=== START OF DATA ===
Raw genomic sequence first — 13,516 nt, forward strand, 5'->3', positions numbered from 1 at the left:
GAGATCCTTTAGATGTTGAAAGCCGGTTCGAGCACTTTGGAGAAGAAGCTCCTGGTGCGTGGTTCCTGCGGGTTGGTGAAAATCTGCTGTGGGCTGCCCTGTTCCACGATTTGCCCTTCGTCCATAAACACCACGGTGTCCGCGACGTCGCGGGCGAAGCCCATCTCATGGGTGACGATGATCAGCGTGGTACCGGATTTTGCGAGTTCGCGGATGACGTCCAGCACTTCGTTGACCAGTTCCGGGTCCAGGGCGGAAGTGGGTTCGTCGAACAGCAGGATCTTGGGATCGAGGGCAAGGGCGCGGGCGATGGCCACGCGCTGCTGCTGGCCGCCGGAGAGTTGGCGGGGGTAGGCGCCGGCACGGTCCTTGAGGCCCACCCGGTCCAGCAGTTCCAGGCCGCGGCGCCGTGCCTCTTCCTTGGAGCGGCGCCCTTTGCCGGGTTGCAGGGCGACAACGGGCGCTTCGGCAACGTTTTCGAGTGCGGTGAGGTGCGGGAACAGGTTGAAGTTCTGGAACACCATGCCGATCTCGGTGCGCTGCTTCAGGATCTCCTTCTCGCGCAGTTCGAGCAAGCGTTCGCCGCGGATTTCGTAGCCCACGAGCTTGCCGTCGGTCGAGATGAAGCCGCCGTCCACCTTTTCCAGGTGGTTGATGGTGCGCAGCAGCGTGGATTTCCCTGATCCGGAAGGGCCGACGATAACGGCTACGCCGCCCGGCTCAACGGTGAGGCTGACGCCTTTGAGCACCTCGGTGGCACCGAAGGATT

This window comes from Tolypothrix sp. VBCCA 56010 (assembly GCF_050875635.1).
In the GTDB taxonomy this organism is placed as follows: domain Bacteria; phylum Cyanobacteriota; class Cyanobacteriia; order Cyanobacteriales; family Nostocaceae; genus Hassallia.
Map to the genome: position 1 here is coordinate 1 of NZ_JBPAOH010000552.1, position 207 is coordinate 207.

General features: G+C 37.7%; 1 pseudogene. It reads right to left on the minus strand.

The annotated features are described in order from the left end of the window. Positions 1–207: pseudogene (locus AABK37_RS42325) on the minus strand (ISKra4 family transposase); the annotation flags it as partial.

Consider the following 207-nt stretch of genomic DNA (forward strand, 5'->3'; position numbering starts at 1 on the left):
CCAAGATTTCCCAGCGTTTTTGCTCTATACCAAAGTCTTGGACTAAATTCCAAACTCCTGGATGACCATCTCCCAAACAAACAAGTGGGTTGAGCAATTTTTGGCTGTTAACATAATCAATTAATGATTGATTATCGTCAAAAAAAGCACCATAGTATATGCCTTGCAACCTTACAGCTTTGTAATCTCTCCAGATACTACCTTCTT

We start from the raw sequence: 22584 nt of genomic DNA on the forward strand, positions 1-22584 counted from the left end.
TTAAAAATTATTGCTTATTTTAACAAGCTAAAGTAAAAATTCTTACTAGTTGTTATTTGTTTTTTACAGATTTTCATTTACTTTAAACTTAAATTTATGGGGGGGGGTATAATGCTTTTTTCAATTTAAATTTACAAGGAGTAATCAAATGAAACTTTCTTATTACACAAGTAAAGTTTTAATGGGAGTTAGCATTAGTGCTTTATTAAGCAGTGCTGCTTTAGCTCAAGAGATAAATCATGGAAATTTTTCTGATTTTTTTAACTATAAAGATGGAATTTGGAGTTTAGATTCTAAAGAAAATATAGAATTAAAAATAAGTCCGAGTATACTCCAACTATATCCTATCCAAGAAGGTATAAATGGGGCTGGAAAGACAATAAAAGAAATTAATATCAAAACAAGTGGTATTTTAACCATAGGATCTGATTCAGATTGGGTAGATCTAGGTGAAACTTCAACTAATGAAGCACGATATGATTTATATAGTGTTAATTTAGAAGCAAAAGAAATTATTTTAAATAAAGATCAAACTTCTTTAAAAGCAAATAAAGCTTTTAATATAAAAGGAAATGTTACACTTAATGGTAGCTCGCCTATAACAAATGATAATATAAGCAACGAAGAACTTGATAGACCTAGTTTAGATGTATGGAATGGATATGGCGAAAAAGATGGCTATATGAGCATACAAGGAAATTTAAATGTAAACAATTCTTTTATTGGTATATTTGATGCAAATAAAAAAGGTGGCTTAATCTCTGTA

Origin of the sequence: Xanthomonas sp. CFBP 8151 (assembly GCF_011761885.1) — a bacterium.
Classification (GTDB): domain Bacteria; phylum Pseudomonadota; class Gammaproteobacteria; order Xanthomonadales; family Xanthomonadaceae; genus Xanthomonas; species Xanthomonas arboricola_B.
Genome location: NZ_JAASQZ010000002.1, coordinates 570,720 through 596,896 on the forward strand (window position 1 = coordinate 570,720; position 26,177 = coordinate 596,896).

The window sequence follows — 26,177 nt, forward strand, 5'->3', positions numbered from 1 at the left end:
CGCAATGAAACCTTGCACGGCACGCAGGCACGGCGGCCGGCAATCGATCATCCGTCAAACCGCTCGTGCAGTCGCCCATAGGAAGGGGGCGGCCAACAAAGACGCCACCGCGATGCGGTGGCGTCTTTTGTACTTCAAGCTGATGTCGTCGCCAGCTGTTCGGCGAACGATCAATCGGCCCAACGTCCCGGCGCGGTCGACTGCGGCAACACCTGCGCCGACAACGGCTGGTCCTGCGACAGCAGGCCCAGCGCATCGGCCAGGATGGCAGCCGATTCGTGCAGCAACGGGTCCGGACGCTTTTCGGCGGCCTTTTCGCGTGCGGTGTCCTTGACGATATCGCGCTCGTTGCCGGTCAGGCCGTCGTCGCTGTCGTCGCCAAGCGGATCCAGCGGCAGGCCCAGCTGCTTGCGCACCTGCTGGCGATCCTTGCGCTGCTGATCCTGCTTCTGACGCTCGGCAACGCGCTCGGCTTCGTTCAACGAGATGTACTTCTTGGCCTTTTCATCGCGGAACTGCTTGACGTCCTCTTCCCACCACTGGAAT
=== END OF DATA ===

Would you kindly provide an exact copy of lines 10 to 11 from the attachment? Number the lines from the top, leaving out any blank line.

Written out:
We start from the raw sequence: 22584 nt of genomic DNA on the forward strand, positions 1-22584 counted from the left end.
TTAAAAATTATTGCTTATTTTAACAAGCTAAAGTAAAAATTCTTACTAGTTGTTATTTGTTTTTTACAGATTTTCATTTACTTTAAACTTAAATTTATGGGGGGGGGTATAATGCTTTTTTCAATTTAAATTTACAAGGAGTAATCAAATGAAACTTTCTTATTACACAAGTAAAGTTTTAATGGGAGTTAGCATTAGTGCTTTATTAAGCAGTGCTGCTTTAGCTCAAGAGATAAATCATGGAAATTTTTCTGATTTTTTTAACTATAAAGATGGAATTTGGAGTTTAGATTCTAAAGAAAATATAGAATTAAAAATAAGTCCGAGTATACTCCAACTATATCCTATCCAAGAAGGTATAAATGGGGCTGGAAAGACAATAAAAGAAATTAATATCAAAACAAGTGGTATTTTAACCATAGGATCTGATTCAGATTGGGTAGATCTAGGTGAAACTTCAACTAATGAAGCACGATATGATTTATATAGTGTTAATTTAGAAGCAAAAGAAATTATTTTAAATAAAGATCAAACTTCTTTAAAAGCAAATAAAGCTTTTAATATAAAAGGAAATGTTACACTTAATGGTAGCTCGCCTATAACAAATGATAATATAAGCAACGAAGAACTTGATAGACCTAGTTTAGATGTATGGAATGGATATGGCGAAAAAGATGGCTATATGAGCATACAAGGAAATTTAAATGTAAACAATTCTTTTATTGGTATATTTGATGCAAATAAAAAAGGTGGCTTAATCTCTGTA